|Summer league truths and questions||07.11.12 at 3:36 pm ET|
ORLANDO — The well-worn maxim of summer league play is this: It’s not possible to tell who can play for real in the NBA, but it is possible to tell who can’t. Through three games, there have been few surprise for the Celtics and that’s not necessarily a bad thing.
Jared Sullinger is a good basketball player, who will compensate for his lack of athleticism with smart play and strong skills. E’Twaun Moore is confidently taking the reins of the team. Fab Melo is active, but raw. Kris Joseph has good skills across the board. JaJuan Johnson has remained an enigma, but he started to hit his stride in the second half of their third game on Wednesday, an 85-77 win over the Pacers.
The good news thus far is that each of them has flashed an NBA skill, but obvious questions remain. Here’s a thumbnail look at each prospect:
The raw numbers are decent — 14.7 points, 8.7 rebounds and 11-for-12 from the free throw line — but what has really stood about Sullinger’s game is his feel for rebounding and his ability to pass out of double teams. While concerns about his less-than-ideal physique are legitimate, he’s been able to compensate with his skills, which are numerous.
“He’s a great passer, good rebounder, always in the right position as far as rebounding the ball,” C’s coach Ty Lue said. “He’s going to be good for us.”
Sullinger went 7-for-12 from the floor against the Pacers, operating mostly out of the low post where he is clearly comfortable. The Celtics have not had back-to-the-basket presence like Sullinger since the glory days of Leon Powe, but where Powe was intent on bulling his way to the basket, Sullinger has been able to read the play and make the appropriate pass.
“Getting double-teamed for the majority of your life, you’ve got to learn how to pass,” Sullinger said. “If you didn’t know how to pass, I wouldn’t be here right now.”
He has also shown a knack for getting to rebounds, something that is a major need for the Celtics. At the moment, he’s clearly the most NBA-ready of their roster players this summer.
The question: How much will his lack of athleticism hinder him against NBA competition?
Sullinger has proven he can play at a high level in high school, college and now here in summer league. The larger test awaits. Read the rest of this entry »
|JaJuan Johnson’s fresh start and other day two summer league observations||07.11.12 at 12:27 am ET|
ORLANDO — Late in the Celtics’ 82-73 victory over the Nets on the second day of the Orlando Summer League, JaJuan Johnson found himself up in the air with nowhere to go but straight down. He landed hard — really hard — on his elbow — but after a brief second or two on the floor, the second-year forward popped back up and headed to the free throw line.
“I’m all right,” he said later. “It’s not the first time I fell, so it’s all good. Nothing a little ice won’t take care of. It’s part of the game. I’m fine.”
There’s a too-easy analogy to make here about Johnson getting up off the deck, but after a rookie season that was mostly spent on the sidelines, Johnson is trying to prove himself and carve out a role on a team that needs frontcourt help. With Kevin Garnett and Brandon Bass back, the Celtics are set for starters, but behind them they have rookies and unproven players, for now. There’s opportunity for someone to grab a meaningful role, and frankly, they need at least two of their young players to grab it.
Johnson saw less than 300 minutes of court time as a rookie — only three other first-rounders saw less, not counting a handful of European players who haven’t come overseas yet. There’s no way to gauge anything from those minutes, but he did show some serious athleticism and the Celtics have always known that he can score if given the opportunity. Now they want him to show he can defend and rebound.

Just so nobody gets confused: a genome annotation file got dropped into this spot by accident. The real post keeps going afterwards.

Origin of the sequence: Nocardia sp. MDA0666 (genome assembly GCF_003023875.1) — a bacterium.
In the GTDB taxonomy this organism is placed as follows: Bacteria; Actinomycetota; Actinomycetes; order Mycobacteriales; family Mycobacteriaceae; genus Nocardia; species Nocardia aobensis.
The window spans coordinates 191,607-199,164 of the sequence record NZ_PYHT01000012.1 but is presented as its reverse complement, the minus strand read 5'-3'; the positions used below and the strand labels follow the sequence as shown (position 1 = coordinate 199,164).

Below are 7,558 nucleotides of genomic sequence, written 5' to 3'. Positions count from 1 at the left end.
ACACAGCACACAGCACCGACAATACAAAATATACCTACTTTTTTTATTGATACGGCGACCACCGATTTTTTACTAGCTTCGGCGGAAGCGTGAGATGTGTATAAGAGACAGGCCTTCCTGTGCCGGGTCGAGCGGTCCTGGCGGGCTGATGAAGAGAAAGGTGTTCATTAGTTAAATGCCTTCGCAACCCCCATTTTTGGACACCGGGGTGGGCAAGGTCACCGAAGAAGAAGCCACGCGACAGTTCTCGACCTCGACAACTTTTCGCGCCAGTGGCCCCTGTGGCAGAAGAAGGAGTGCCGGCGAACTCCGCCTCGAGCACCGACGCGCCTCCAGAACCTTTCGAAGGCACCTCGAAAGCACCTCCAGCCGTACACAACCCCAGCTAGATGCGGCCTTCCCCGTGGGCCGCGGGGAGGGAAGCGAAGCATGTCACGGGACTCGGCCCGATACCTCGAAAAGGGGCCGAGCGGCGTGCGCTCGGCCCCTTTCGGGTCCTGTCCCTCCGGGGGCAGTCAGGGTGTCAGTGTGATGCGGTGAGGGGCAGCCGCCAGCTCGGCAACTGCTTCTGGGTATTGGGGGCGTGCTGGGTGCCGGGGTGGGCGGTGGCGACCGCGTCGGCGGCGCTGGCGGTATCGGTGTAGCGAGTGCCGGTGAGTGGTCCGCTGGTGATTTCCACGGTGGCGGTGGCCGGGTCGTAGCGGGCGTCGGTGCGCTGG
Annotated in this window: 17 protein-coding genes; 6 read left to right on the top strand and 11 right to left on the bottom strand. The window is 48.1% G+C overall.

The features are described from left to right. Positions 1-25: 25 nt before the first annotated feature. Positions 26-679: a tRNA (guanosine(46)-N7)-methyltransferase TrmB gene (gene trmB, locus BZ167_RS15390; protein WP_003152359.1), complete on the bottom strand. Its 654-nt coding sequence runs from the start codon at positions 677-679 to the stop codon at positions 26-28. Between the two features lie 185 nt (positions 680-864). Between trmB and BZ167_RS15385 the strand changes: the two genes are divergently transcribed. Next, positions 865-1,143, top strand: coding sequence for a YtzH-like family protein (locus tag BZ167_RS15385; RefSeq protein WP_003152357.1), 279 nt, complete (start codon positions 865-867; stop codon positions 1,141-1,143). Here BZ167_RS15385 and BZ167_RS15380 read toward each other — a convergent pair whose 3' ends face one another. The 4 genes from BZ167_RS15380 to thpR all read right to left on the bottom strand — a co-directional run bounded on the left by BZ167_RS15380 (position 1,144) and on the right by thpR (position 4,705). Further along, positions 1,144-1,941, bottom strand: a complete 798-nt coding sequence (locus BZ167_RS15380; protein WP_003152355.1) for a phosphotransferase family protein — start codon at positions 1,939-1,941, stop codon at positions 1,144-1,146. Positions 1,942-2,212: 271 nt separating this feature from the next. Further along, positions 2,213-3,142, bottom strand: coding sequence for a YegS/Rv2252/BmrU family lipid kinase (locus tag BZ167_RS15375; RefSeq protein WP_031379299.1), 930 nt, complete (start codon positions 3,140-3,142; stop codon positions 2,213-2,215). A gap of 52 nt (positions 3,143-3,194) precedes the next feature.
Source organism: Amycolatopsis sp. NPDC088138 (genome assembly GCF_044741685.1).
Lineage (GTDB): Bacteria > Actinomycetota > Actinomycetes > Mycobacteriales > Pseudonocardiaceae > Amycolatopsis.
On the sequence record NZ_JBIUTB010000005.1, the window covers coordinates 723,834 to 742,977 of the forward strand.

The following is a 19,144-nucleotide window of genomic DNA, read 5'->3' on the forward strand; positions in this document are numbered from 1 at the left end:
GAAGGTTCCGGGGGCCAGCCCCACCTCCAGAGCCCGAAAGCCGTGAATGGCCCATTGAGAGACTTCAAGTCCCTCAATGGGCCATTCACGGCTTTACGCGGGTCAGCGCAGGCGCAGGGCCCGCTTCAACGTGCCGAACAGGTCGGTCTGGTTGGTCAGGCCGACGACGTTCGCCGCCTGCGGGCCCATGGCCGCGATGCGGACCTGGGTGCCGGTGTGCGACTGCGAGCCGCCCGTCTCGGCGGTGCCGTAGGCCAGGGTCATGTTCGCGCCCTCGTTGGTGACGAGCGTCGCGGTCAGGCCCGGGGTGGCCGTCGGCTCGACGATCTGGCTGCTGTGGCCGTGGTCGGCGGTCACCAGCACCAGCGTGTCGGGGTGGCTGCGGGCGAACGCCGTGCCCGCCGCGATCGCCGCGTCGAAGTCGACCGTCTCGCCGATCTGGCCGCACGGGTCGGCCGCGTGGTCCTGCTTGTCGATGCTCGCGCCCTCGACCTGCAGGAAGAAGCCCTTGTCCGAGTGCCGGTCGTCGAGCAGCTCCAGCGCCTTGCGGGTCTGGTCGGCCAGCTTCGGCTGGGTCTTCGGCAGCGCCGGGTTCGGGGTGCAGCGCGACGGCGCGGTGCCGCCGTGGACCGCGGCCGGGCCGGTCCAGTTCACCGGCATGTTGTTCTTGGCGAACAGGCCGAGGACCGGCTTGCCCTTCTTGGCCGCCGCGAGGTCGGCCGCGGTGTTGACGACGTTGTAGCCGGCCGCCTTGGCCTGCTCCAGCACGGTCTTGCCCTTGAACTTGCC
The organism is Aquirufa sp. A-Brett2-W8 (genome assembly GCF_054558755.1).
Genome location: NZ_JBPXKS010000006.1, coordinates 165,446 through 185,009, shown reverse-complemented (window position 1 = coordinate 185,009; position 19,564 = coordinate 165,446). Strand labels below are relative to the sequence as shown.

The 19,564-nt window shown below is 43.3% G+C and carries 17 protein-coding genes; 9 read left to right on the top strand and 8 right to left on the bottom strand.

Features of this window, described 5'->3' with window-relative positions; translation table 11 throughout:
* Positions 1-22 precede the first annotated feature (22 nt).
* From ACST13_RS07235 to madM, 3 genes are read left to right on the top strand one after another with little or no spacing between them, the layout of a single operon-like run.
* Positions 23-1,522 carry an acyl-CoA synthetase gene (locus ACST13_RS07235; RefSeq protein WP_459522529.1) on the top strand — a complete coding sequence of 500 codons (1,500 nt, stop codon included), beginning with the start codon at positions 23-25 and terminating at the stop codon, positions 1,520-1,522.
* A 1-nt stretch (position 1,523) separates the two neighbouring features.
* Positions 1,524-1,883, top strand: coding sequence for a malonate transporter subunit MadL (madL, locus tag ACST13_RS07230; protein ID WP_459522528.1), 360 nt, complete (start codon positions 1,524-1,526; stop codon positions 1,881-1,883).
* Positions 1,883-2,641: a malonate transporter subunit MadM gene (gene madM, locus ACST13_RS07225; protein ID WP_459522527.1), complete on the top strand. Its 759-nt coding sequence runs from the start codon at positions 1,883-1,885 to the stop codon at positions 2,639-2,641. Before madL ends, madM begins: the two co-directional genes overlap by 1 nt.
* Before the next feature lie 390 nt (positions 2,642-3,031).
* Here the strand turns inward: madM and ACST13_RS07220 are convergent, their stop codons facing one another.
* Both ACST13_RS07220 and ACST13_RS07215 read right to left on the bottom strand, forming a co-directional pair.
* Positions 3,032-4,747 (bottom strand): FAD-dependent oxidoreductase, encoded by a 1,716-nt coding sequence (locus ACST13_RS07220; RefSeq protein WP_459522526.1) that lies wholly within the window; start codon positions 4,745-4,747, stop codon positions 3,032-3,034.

“We know he can pick and pop and shoot the ball, we just want him to do other things outside of scoring,” C’s summer league coach Ty Lue said. “Doing the right coverages on defense, blocking shots, running the floor, getting rebounds, stuff like that. He can score the ball so we want to see him do other things.”
Johnson attempted only five shots in their opener on Monday and he was more aggressive from the outset in their second game, knocking down a pair of outside shots. But the Celtics need to know A) if he can hold up against bigger opponents and B) what his natural position truly is in the NBA.
Johnson is too sleight to handle the physical pounding inside, but he is skilled and there was talk last season of ultimately making him into a small forward, albeit a long three. For now, he’s more comfortable playing the four, but he’s had a hand in guarding multiple positions in Orlando, which will serve him well down the line.
“Maybe the four, I think, because I’ve had the most reps at the four,” Johnson said. “I’m starting to feel comfortable at all of them. I think this experience being able to guard these positions will help me when his season starts.” Read the rest of this entry »
|E’Twaun Moore’s big summer||07.10.12 at 8:23 pm ET|
ORLANDO — There is little doubt that E’Twaun Moore can play in the NBA. The question is whether he’ll be playing in Boston. If Moore isn’t waived by midnight on Sunday, July 22 after the Celtics’ final summer league game in Las Vegas, then the second-year of his contract will become guaranteed.
At the moment, Moore’s spot with the Celtics looks fairly secure. With Avery Bradley undergoing surgery on his right shoulder at New England Baptist Hospital on Tuesday, the depth in the backcourt is currently Rajon Rondo, a recuperating Bradley and Moore. Soon, free agent guard Jason Terry will join them when he officially signs a deal for the mid-level exception. The Celtics are actively working to acquire another veteran guard like Courtney Lee to offset the loss of Bradley, who could be out to start next season.
Even if they do land another guard, there may still be a place for the second-year player. He showed flashes in 38 games last season making 38 percent of his 3-pointers. His breakout moment happened here in Orlando when he came off the bench to score 16 points in 18 minutes in a dramatic comeback win over the Magic.
“I’m just trying to play,” he said on Monday. “Play hard and get better. That’s all I can control and that’s all I’m thinking about.”